Prime Minister Shahid Khaqan Abbasi and Leader of the Opposition Khurshid Shah on Monday named former chief justice of Pakistan Nasirul Mulk caretaker prime minister following six rounds of talks.
Interim prime ministers, finalised following deliberations between the government and opposition, are tasked with leading a caretaker setup before general elections are conducted.
With the nation on the verge of experiencing its second democratic transfer of power, The Express Tribune presents brief profiles of select caretaker premiers over the years.
Justice (retd) Nasirul Mulk
Justice (retd) NasirulMulk, a former law professor, served as the Peshawar High Court chief justice before being elevated to the Supreme Court in 2005.
Mulk was nominated as chief justice of Pakistan by former prime minister Nawaz Sharif in 2014. He has also served as an acting chief election commissioner of Pakistan from November 30, 2013 to July 6, 2014. The ‘English judge’ is remembered for exercising judicial restraint to great acclaim.
Justice (retd) Mir Hazar Khoso (March 25, 2013 to Jun 4, 2013)
A venerated officer, Justice (retd) Mir Hazar Khan Khoso, hailed from Goth Azam Khan Khoso in Jaffarabad district of Balochistan.
Nominated by Pakistan Peoples Party (PPP), the 89-year-old’s first political appointment came as the Balochistan acting governor – an office he kept for three months after the death of then Governor Muhammad Musa, who served as the 10th governor of the province from December 17, 1985 to March 12, 1991. Having served as judge of the Balochistan High Court (BHC), Khoso was named Balochistan High Court chief justice in 1990.
Khoso remained fairly uncontroversial and maintained a distance from politics. Owing to the respect and trust he enjoyed from Baloch nationalist leaders and separatists, the then ruling party considered him a pivotal asset with regard to forging national unity.
After retiring from the provincial court in September, 1991, Khoso took up the office of Federal Shariat Court judge. In 1994, he was the Federal Shariat Court chief justice following a few years of distinguished service.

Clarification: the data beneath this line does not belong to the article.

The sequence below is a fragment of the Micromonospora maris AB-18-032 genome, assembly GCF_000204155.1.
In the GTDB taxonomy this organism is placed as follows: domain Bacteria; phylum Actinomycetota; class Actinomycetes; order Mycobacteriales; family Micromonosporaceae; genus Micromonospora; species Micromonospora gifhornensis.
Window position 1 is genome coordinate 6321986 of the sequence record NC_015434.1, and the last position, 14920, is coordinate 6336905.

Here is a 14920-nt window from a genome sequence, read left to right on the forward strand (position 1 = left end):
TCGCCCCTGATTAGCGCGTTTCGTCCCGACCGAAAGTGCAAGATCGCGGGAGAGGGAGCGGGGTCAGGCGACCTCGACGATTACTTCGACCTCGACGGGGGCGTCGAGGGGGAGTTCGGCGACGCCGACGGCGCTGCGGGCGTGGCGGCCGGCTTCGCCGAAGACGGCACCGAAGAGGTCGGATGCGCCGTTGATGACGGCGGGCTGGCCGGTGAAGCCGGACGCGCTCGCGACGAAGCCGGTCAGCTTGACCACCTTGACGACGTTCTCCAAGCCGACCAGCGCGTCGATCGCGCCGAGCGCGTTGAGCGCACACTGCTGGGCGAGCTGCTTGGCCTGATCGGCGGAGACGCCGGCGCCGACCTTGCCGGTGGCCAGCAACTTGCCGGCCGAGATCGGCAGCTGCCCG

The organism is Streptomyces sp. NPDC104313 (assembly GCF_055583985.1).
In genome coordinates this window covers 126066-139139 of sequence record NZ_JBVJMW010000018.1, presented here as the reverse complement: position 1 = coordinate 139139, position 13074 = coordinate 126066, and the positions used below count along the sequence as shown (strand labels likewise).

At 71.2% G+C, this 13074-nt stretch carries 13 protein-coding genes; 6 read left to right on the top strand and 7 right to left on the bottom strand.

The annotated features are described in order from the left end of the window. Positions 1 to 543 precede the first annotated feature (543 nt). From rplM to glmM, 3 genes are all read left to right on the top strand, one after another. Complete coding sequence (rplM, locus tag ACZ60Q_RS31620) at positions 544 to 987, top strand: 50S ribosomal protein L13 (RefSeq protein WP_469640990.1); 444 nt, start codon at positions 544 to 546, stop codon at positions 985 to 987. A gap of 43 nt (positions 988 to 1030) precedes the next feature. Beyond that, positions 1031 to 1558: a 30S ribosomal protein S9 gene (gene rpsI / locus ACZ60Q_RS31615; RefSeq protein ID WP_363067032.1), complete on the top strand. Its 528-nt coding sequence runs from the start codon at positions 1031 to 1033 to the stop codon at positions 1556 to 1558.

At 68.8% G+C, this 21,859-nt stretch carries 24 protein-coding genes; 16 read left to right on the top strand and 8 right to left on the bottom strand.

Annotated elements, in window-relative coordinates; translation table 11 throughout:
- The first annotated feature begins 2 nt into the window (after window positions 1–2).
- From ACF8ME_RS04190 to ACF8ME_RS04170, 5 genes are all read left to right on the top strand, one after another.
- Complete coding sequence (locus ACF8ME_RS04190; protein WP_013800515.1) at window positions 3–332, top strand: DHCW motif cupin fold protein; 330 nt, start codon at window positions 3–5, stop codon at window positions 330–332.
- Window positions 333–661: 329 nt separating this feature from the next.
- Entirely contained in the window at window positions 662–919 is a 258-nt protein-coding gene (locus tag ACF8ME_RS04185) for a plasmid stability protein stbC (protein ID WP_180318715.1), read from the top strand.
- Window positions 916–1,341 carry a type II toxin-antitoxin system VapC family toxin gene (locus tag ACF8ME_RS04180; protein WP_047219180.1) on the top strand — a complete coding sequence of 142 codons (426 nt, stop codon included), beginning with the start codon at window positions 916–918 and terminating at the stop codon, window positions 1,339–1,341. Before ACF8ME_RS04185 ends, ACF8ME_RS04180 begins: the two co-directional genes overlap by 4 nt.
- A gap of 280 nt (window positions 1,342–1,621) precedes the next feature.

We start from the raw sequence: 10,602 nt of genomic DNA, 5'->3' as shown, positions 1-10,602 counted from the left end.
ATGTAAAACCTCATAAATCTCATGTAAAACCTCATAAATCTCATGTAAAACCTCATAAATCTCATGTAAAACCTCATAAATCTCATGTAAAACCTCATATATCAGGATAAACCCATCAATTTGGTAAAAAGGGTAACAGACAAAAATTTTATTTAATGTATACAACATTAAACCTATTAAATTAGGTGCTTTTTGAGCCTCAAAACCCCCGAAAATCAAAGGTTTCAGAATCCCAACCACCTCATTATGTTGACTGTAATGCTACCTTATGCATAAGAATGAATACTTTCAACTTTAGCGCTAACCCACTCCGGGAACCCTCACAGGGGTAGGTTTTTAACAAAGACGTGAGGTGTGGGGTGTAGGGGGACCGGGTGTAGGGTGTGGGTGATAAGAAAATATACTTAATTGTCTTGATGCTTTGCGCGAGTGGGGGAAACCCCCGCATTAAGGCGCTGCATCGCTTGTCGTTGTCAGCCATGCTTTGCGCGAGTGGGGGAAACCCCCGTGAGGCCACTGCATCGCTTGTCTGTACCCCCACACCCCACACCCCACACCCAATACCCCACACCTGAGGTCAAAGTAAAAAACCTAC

Muhammad Mian Soomro (November 16, 2007 to March 24, 2008)
Former senator Muhammad Mian Soomro hails from an influential Sindhi feudal family.
Soomro served as the Senate chairman from 2003 to 2009, Sindh governor from May 25, 2000 to December 26, 2002 and caretaker president after Pervez Musharraf stepped down. Soomro remained interim head of state from August 18, 2008 to September 9, 2008
A banker by profession, Soomro comes from a family active in national politics since the 1920s. His father, Ahmed Mian Soomro was West Pakistan Assembly speaker and Senate member.
Malik Meraj Khalid (November 5, 1996 to February 16, 1997)
Left-wing statesman Malik Meraj Khalid, a founding member of the Pakistan Peoples Party (PPP), rose from humble origins to enjoy an enviable reputation as the party’s resident philosopher.
A law graduate, Khalid established his own law firm in 1948, around six years after starting to practice.
He served as Punjab chief minister from 2 May, 1972 to 12 November, 1973 before serving as law minister till March 20, 1977. He was the National Assembly speaker from December 3, 1988 to November 4, 1990.
Moeenuddin Ahmad Qureshi (July 18 1993 – October 19 1993)
Economist Moeenuddin Qureshi was a political nonentity when asked by former president Ghulam Ishaq Khan to head a technocratic government. Qureshi’s appointment came at a time when the nation was convulsed in the 1993 constitutional crisis.
A reluctant Qureshi returned to Islamabad and assumed office. He has also served as a World Bank vice president .